OK there are at least two ways you can approach this, with binary data files or textual data files. Each has its pros and cons.
Binary data files are probably the easiest and more fool-proof ways of dealing with data files:
So the upside of a binary file is that its easy to read the records in a failsafe manner. The downside is that it is harder to read/edit the datafile by hand if need be.
// this is what the record might look like:
// pretend it is an employee or a student
// assuming the records are all uniform size we can figure out the number
// of records in the data file....
// the file is already open...
fseek (pFile, 0, SEEK_END);
int nRecordCount = size / sizeof(struct TMyDataRecord);
fseek(pFile, 0, SEEK_BEGIN);
for(nCount = 0; nCount < nRecordCount; nCount++)
struct TMyDataRecord newRecord;
fread(&newRecord, 1, sizeof(struct TMyDataRecord)); // read whole record in one go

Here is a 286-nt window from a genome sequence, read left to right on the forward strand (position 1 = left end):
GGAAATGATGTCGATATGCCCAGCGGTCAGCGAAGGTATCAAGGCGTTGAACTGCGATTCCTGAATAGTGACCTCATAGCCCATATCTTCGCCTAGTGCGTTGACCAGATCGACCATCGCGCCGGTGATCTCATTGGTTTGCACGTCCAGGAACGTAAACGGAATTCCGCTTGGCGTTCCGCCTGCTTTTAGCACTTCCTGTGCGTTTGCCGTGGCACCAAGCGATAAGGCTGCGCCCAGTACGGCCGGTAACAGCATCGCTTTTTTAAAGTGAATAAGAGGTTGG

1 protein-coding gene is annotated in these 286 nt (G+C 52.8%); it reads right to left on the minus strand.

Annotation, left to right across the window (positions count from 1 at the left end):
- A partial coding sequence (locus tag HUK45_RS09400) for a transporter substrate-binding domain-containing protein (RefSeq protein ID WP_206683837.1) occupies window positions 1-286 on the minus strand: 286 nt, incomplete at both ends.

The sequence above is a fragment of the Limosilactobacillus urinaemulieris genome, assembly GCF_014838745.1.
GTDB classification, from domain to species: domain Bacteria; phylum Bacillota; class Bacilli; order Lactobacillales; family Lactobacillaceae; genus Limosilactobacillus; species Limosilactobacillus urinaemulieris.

// stash the record somewhere, in an array or whatever
Text files on the other hand can be hand-written if need be; the downside is that they can be more problematic to read.
Probably what I would do is group each block of data into records, delimiting them with carriage returns so the above would involve a data file that looked (roughly) like:
In which case you would peel off each record by seeking to the first (next) '\n', then parse each line read by seeking out ','...and as you may have noticed, you hit hard part #1 with the text file as data file paradigm: handling delimiters when they are embedded in the quotes. This further lends weight to the argument of the ease of use of the binary data file where you don't have to worry about it...
21,"Joe Smith", "121 Fooby Lane",
24, "Jane Doe", "4545 Hacienda Street, apt 5",